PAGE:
Since 2005, mobile operators are noticing a steady depreciation of average revenue per user (ARPU). The reality is the European mobile market is saturated with over 100 percent of its population owning mobiles. Revenue growth strategies rooted in acquiring new customers are rendered ineffective. As a result, providers scrambled for state of the art services and applications for mobile devices. Headed by Italy, Europe found success with this infotainment solution. By late 2007, 2.6 million Europeans were already using mobile TV. Now the future of the mobile market in Eastern Europe rests in the growing popularity in mobile TV.
"Mobile TV refers to the transmission of audiovisual content to mobile devices," reports Frost and Sullivan Research Analyst, Saverio Romeo. "It means viewing any content on the move, anywhere and anytime. This concept completely changes the usage of audiovisual services, and consequently, the consumer's experience. In fact, the mobility not only allows users to view content on the move, but also to share content on the point of inspiration with other users introducing new forms of interactivity."
Eastern European countries are already tapping into Europe's success. New technologies such as MediaFLO, T-DMB, DVB-H and TDtv are being reviewed in various countries. In Poland, the Office for Electronic Communications (UKE) has launched the tender for 38 channels to major cities within the country. In Russia, MTS, the market leader, is ready to launch a mobile TV service offering 20 channels. In Hungary, the four companies of Vodafone Hungary, Nokia-Siemens Networks, T-Mobile Hungary, and Antenna Hungaria together launched a trial of a DVB-H network in Budapest in January 2008. The Czech Republic and Romania will not be left behind. Since the end of 2006, T-Mobile Czech Republic is running DVB-H trials in Prague with the help of the media company, Radiokomunikace. Orange Romania is currently orchestrating trials in Bucharest.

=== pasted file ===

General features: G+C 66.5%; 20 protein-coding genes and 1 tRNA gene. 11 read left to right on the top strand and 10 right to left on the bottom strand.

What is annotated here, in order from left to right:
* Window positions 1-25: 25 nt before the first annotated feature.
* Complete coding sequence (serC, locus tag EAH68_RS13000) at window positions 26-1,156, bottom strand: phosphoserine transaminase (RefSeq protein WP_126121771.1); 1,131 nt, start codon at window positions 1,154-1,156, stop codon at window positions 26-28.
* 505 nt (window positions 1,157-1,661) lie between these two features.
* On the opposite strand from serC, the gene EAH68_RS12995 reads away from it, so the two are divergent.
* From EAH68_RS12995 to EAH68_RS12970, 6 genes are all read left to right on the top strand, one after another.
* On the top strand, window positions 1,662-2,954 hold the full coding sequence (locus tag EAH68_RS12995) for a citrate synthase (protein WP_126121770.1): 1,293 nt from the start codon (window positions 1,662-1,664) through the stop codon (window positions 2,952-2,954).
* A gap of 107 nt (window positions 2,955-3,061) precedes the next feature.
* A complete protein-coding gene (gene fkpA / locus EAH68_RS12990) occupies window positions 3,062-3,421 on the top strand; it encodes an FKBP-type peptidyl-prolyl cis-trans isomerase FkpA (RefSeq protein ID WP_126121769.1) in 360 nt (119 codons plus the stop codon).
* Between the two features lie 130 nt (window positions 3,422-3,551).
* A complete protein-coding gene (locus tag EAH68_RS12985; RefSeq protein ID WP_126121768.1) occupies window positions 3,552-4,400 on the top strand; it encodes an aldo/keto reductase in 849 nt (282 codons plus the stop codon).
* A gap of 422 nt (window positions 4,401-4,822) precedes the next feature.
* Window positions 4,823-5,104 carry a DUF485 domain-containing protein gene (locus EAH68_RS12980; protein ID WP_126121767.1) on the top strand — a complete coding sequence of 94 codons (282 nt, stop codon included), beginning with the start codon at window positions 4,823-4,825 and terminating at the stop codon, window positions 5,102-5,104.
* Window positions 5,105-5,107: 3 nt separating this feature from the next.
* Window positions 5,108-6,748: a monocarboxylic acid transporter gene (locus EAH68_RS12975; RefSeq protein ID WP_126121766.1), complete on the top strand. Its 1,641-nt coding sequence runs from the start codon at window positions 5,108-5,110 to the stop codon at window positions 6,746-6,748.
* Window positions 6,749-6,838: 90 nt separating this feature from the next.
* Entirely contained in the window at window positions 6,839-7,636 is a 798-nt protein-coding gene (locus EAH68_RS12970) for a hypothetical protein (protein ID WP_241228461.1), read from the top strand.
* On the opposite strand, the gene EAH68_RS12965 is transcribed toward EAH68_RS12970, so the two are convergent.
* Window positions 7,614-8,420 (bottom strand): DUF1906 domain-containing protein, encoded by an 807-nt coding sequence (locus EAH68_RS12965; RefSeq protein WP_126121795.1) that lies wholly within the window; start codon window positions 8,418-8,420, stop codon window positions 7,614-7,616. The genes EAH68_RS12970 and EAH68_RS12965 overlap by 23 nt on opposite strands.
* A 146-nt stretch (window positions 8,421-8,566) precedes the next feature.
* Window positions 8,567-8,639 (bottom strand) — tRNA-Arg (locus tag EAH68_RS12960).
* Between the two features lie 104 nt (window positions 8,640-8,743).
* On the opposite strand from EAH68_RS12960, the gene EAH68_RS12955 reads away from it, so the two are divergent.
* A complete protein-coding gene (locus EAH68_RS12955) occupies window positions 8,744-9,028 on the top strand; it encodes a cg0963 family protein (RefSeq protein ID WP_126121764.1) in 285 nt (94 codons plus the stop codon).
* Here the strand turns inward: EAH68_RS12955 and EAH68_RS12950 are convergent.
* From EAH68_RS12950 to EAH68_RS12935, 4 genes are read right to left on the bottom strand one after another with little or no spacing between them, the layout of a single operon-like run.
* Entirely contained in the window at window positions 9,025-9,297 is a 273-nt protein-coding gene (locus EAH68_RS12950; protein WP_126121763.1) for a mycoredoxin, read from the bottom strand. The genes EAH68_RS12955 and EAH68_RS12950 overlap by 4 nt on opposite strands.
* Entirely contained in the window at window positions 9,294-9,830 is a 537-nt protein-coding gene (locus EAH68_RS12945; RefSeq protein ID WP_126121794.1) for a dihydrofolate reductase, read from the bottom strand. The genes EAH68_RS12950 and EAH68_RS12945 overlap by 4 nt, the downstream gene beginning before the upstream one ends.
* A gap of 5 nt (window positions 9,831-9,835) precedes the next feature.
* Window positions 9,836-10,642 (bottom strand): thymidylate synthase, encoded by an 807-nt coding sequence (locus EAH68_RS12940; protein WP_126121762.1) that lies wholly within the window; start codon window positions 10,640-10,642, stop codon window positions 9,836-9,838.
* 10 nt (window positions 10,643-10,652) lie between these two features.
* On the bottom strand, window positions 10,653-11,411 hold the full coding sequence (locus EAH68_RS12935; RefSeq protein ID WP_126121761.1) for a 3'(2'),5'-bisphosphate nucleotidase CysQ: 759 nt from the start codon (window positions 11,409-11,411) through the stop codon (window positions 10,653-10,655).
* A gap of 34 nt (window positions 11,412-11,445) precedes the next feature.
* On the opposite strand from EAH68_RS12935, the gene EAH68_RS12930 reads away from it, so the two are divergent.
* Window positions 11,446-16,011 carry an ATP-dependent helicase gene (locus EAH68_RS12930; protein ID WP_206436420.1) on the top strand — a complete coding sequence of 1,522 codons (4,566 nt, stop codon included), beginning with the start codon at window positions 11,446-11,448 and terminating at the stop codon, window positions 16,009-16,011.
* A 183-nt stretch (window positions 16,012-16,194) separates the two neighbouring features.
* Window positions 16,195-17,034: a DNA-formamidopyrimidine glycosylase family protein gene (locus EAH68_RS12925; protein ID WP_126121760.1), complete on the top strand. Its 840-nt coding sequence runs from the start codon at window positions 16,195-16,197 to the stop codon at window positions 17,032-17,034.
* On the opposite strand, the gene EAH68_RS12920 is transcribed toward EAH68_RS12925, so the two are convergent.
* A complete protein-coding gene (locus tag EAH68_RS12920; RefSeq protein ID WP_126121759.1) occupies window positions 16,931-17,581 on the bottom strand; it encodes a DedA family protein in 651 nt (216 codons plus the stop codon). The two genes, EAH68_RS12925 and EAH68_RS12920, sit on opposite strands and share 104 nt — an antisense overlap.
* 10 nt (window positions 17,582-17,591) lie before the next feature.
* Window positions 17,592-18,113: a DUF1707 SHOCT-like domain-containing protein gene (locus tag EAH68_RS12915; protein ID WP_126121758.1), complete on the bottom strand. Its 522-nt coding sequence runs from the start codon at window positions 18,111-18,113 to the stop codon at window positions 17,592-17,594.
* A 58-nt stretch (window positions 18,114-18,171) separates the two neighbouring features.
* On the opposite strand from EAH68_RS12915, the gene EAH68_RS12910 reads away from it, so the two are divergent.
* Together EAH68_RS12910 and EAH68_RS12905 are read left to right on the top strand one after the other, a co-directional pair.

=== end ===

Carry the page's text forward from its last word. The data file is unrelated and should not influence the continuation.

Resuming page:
The inspiring success story of the Italian mobile operator, 3 Italia, commanded the attention of western and eastern European countries alike. "In 2006, 3 Italia launched its mobile TV (DVB-H) service. 3 Italia started the service in time for the football world cup and so had an astonishing take-up rate. The reason for this success was quite simple," says Saverio. "Football supporters do not really care about technologies. They want to view their teams when they are not at home at a good quality and at a package, which meets the needs of their wallets. 3 Italia managed to do all of this. The Italian mobile operator gained 400,000 subscriptions in 10 months. At the end of 2007, almost 900,000 Italians used 3 Italia's mobile TV platform. At the beginning of June 2008, 3 Italia launched a mobile TV service out of charge and ad-based."
The 2.6 million current European consumers are driven by three major factors: content quality, cost of service, and cost of mobile device. Satisfying the target consumers, in Eastern Europe, brings challenges for the operators and providers. Success depends on having 3G and beyond 3G network coverage for unicast (streaming video to a mobile device via the cellular networks) and on-demand solutions. Operators and providers must also establish and pay for the high cost of quality network infrastructures like DVB-H. The regulatory framework should be established to allocate spectrum. Along with this, handsets with sufficient audiovisual functionalities and easy-to-use interface must be readily available. Finally, the price must be attractive enough to draw in a vast audience.
The evident success of this new mobile service offers an exciting opportunity for mobile operators and providers in Eastern European countries, as they jump on the mobile TV bandwagon.
Source: Cellular News.